I spent a lot of time this past weekend working on my new album "Held Momentarily". My allergies are in full effect, so I can't record vocals. Instead, I focused on getting the guitar and keyboard parts down, tweaking the production to a few of the tracks. I'm having the album mixed by a friend in Israel, doing the whole process remotely. I email a link to files of all of the individual tracks, ready to mix, along with a reference rough mix.
From there, it's a definite lesson in letting go to wait and see what will happen with the first mix. With my first two albums, I was in the (appropriately named) control-room during the mix process and had input on every minute detail. Doing it remotely, with such a huge time difference, really requires patience and openness. It also demands a directness in feedback, which is something I've always found a challenge.
The final mix is in for Homesick, and he's working on Vulnerary Love now. I can't wait to share this all with you. As I finish more tracks, and can afford the next mix, we slowly make our way to what will be the finished album.
Working on my own album in part inspired me to begin this project of listening to the 100 Greatest Albums of ALL TIME. So far it has really helped me clarify what I like in music--what is vital, and what I can do without. It's also made me look at what makes a great album.
To many, albums are a relic anyway. It's more important to have a few hits that can stand on their own. To them, albums are more of a vehicle for singles. I have always been a devotee of the album--I just chose not to focus on the greatest albums, for some reason. When we shifted from CD's to MP3's, I fell in love with shuffle--sometimes seeing God himself in the beauty of a "random" transition from a song from one artist to another track from an (until that moment) unrelated artist. But when I think of favorites now--it's albums that I think of way more than songs.
74: Neil Young -- After The Gold Rush (1970)
I had heard this album before. According to iTunes, I haven't listened to it since 2009. I didn't really have a strong impression of this album before this week. Perhaps I downloaded it, knowing it was one of the albums I should like, but never gave it its proper attention.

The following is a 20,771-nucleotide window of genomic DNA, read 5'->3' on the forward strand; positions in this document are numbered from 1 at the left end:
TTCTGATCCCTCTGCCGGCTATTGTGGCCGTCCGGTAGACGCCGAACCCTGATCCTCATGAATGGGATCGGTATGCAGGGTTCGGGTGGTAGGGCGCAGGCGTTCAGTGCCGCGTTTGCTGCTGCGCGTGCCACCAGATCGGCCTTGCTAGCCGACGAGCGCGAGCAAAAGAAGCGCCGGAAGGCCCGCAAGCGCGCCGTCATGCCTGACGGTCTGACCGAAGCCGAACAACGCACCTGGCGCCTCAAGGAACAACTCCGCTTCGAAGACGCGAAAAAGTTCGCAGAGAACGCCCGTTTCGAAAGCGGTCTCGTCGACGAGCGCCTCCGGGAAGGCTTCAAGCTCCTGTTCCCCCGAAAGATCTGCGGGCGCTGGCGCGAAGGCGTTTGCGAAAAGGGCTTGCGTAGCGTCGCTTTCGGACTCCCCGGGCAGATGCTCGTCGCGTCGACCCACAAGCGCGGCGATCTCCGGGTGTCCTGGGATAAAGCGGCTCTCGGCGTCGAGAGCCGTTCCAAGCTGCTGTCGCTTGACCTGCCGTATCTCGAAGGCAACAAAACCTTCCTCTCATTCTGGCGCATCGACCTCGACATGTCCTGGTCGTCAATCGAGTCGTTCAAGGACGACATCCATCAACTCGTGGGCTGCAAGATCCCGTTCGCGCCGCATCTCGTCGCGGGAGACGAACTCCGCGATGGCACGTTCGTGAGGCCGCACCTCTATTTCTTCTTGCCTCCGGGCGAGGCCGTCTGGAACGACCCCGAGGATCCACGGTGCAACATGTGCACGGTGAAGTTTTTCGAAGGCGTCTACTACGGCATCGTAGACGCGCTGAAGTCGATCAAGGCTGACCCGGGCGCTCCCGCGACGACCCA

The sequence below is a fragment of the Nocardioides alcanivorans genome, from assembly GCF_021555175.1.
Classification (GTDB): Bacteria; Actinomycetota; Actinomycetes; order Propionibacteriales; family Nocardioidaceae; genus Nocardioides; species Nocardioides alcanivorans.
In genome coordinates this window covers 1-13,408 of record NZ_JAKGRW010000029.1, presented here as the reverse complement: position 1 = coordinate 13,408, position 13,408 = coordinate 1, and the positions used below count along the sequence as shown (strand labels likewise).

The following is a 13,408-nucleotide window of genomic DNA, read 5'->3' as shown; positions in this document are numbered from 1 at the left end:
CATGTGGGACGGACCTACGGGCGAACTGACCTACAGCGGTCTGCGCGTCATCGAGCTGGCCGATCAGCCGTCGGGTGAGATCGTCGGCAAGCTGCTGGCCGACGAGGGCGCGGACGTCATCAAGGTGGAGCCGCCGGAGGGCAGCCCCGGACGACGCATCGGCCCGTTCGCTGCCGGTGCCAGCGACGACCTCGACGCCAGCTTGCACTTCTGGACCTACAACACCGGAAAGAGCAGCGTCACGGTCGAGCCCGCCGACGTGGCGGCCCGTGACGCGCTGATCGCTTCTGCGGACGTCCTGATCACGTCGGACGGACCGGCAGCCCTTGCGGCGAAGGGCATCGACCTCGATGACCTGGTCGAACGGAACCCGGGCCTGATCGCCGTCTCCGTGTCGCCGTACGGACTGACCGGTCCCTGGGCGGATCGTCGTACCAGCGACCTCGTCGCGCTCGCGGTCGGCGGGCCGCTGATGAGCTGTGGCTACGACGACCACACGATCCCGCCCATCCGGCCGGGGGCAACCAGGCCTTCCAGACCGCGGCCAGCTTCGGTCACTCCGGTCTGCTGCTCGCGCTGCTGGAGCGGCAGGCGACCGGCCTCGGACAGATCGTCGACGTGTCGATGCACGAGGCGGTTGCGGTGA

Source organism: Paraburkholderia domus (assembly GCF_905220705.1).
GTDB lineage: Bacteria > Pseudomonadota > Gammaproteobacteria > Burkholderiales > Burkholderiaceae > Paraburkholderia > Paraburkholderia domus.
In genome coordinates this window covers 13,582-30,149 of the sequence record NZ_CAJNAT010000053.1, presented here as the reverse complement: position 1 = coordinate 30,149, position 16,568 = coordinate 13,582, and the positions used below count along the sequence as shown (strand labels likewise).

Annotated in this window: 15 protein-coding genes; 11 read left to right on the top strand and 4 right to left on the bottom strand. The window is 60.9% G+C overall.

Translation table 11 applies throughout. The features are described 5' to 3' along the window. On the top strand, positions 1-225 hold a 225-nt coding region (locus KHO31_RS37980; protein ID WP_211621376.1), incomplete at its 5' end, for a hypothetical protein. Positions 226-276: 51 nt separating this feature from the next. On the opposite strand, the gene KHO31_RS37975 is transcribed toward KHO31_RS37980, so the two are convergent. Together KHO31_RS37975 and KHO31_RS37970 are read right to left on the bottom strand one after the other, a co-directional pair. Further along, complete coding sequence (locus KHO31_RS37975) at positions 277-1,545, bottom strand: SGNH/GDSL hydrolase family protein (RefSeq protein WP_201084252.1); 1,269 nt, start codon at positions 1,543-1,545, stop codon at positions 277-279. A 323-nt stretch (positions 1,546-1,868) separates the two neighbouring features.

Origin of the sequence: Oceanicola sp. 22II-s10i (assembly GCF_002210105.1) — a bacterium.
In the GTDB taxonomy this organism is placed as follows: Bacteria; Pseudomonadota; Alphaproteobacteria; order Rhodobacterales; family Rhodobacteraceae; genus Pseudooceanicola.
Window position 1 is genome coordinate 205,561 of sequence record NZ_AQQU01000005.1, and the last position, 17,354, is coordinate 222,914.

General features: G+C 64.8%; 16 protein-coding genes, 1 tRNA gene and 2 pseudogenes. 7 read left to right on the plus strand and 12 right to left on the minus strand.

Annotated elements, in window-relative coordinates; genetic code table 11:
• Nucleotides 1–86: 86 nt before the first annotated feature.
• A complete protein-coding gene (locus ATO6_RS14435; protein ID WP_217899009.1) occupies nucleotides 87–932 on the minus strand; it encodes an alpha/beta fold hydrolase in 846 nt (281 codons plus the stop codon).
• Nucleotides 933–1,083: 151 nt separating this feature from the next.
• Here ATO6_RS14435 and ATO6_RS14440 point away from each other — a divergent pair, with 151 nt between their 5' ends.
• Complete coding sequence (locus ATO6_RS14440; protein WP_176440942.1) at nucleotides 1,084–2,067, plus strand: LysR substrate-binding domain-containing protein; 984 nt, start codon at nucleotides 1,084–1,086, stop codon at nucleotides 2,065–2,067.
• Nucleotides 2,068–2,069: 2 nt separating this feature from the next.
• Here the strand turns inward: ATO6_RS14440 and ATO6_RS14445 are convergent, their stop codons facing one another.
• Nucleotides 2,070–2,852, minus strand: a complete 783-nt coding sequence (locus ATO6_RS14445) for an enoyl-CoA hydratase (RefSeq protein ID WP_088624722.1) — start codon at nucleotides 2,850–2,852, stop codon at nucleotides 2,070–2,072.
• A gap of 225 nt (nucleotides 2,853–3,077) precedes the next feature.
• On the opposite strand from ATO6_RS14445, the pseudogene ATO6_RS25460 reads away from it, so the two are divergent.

As I listen to it now, I am convinced that this truly is a masterpiece. What is interesting to me though is that it doesn't have the strong tracks like Harvest did with "Old Man" and "Heart Of Gold". In spite of that, as an album, After The Gold Rush to my ears stands as a better full-length. It creates a sonic and emotional space, and spends 34 minutes filling it and deepening it. Building a place I would want to come back to again and again.
None of the single tracks here are as strong as those 2 I mention from Harvest...yet ALL of the tracks here are of a higher level on average than those on Harvest. In other words, say "Old Man" and "Heart of Gold" are 10's--classic tracks. The rest of Harvest is full of 6's or 7's--which is more than most of us could hope for. In After The Gold Rush, all of the tracks are, to me, 9's--OK, maybe Cripple Creek Ferry is a 7.
73: Led Zeppelin -- Physical Graffiti (1975)
I really want to love Led Zeppelin.
I watched the documentary below, again hoping to "get it". While it did give me more context and interested anecdotes, maybe I have to accept that I'm not going to become a fan. Interesting anecdotes: Down By The Seaside was a song inspired by Neil Young's Down By The River (and is my favorite track here); 7 of the 15 tracks here were out-takes from their previous 3 albums; Trampled Under Foot was a "driving funk" track inspired by Stevie Wonder's Talking Book.
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Songs like In My Time of Dying are supposed to be great because they show the band's range. To me, 11:06 is too long for this traditional blues song (compared to the 2:39 version from Bob Dylan, In My Time Of Dyin', which inspired the Led Zeppelin cut).
Without a doubt Kashmir is an amazing song, on every level. OK, it's a long track too. Too long (8:28). Then it's followed by the 8:47 In The Light. Cool stuff there too--but either I have a much shorter attention span than I thought, or I'm not nearly high enough.
Editor's Note: Jesse was not high at all while writing this blog.
Physical Graffiti has shown me the value I place on a song that is concise and well-crafted. A lot of those tracks feel like they were a studio exploration. Yes, it's at a masterful level, played by true artists at the height of their game...I'm just saying that I wouldn't count this as expert songwriting.
One thing I have taken from what I've learned about Neil Young is to be less precious about the recording process. His approach is all about capturing authentic takes, even if at the "expense" of perfection. For instance, on this record he brought in Nils Lofgren to play piano--not his primary instrument by a long shot. The difference here is that Neil has the perfectly crafted songs--and takes liberties with their presentation. Certainly something to aspire to.
72: Curtis Mayfield -- Superfly (1972) 71: Paul Simon -- Graceland (1986)